Taking a pair of clippers to make ol’ Shep look like something a Minnesota dentist would shoot on safari seems to be a popular theme on the grooming circuit. From Chinese pandas to Arabian camels, it’s apparently entirely possible to make your dog look like something straight from the pages of National Geographic. Or at least a back issue of Ranger Rick that was published during an illustrator strike.
Sundogs, also known as Mock Suns or Parhelia, are a pair of brightly coloured spots on either side of the Sun. They are most easily seen when the Sun is low. The sundog in the photo was observed November 23, 2011 near Donnelly Dome in Alaska, US.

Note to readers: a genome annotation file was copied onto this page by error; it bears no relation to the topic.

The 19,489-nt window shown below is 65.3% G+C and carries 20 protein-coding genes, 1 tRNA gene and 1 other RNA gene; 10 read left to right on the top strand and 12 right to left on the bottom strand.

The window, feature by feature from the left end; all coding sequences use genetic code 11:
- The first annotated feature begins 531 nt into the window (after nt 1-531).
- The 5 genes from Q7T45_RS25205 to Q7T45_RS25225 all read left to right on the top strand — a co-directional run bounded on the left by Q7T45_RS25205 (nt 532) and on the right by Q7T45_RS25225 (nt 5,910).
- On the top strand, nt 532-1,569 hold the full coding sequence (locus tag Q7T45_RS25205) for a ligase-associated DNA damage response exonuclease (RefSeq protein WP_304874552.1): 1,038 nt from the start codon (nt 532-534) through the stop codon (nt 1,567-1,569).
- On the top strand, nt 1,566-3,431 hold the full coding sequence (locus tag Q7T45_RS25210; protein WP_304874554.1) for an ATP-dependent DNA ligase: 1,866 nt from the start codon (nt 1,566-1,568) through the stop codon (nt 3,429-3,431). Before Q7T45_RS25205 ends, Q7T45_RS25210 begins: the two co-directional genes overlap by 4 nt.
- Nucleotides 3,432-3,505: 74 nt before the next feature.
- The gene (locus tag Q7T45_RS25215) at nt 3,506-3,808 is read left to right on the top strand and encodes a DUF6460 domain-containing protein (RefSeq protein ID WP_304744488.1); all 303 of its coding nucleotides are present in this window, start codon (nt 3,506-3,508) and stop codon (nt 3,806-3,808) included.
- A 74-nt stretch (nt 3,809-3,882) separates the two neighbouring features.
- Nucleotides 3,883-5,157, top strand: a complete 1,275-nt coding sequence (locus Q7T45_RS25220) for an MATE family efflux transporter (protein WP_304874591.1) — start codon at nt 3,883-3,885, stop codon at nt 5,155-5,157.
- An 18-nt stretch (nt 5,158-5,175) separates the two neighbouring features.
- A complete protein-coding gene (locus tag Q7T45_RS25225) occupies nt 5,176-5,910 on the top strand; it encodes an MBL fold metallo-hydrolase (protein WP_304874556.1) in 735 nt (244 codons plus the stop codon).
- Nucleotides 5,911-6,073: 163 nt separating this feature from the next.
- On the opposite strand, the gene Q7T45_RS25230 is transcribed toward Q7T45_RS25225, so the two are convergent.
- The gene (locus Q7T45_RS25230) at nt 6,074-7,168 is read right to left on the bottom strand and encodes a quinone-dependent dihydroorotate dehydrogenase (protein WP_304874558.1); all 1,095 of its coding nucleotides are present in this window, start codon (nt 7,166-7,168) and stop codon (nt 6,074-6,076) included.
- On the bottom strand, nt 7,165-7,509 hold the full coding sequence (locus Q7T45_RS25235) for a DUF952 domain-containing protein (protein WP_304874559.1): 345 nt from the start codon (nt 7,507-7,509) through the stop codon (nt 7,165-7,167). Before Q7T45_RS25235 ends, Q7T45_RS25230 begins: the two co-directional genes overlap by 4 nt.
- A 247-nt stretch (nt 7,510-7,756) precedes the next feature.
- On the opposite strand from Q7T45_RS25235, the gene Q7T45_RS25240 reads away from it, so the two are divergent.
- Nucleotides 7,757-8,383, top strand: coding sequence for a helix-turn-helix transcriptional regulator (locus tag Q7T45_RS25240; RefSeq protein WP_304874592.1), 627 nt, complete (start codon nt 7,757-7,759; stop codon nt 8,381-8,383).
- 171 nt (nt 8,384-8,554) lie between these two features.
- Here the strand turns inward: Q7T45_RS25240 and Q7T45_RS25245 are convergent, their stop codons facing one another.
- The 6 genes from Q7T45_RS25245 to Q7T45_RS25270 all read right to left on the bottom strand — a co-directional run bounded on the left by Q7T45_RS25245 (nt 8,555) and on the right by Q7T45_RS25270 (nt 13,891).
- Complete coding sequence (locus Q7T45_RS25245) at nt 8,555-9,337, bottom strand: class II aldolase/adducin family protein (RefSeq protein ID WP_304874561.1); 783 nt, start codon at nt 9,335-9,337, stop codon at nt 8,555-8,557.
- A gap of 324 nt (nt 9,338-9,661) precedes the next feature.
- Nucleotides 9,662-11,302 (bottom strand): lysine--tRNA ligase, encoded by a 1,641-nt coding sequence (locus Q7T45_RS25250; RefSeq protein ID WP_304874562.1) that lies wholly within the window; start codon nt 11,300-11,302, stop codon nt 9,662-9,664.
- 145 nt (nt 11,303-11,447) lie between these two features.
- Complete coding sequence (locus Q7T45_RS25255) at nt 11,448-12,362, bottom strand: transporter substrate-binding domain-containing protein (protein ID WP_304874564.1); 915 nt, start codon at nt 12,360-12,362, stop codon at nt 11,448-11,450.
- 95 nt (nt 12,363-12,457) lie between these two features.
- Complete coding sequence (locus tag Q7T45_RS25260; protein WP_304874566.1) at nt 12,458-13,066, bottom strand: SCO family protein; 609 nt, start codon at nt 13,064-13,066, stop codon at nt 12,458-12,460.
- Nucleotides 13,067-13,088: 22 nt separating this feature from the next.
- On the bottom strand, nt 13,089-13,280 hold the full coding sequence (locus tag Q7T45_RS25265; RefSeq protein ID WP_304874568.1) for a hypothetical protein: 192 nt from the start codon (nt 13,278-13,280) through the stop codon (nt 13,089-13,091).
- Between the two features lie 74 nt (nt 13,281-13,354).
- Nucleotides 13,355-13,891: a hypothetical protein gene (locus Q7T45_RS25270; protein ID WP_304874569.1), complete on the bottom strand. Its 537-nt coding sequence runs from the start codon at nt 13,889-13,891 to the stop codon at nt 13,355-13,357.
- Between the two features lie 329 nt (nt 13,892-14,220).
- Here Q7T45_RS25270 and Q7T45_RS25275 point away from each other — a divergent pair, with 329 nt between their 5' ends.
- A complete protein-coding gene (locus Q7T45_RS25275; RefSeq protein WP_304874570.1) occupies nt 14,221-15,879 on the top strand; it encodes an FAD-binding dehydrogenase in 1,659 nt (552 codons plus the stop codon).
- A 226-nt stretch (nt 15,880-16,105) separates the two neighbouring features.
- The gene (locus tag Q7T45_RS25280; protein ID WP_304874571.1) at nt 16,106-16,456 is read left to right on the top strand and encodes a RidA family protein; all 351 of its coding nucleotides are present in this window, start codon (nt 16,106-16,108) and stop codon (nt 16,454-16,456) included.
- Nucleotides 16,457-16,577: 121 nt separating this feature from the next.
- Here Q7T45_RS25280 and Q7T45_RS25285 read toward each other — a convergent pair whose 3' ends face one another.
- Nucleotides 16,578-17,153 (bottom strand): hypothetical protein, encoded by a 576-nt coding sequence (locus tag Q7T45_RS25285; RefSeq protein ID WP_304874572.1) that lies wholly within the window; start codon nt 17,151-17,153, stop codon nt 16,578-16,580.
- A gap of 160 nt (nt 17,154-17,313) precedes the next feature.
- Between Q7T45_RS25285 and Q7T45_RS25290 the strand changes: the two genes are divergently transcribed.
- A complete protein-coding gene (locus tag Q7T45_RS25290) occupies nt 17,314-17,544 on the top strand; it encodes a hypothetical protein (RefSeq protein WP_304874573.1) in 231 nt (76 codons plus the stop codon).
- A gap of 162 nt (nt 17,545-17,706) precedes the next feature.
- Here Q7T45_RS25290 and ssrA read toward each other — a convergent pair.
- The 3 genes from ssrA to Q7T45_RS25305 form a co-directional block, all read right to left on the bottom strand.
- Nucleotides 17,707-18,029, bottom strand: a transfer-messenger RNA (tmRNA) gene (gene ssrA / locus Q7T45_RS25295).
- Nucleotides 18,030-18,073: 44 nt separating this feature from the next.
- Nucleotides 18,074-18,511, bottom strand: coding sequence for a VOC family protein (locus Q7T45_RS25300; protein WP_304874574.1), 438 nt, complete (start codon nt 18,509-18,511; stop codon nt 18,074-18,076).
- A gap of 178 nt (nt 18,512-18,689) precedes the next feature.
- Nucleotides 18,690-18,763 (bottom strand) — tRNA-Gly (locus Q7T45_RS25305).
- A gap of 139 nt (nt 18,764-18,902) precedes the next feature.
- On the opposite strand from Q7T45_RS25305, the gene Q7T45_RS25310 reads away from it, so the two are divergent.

Sundogs form when sunlight is refracted by ice crystals with diameters larger than 30 micrometers. They are visible when the Sun is near the horizon and on the same horizontal plane as the observer and the ice crystals. When the sunlight passes through the ice crystals, it is bent by 22° before reaching the observer’s eyes, just like what happens with 22° haloes. The bending of the light causes sundogs to form.
Sundogs differ from haloes in the preferential orientation of the ice crystals. If the hexagonal ice crystals are oriented with their flat faces horizontal, then a sundog is seen. If the crystals are randomly oriented, a halo is seen.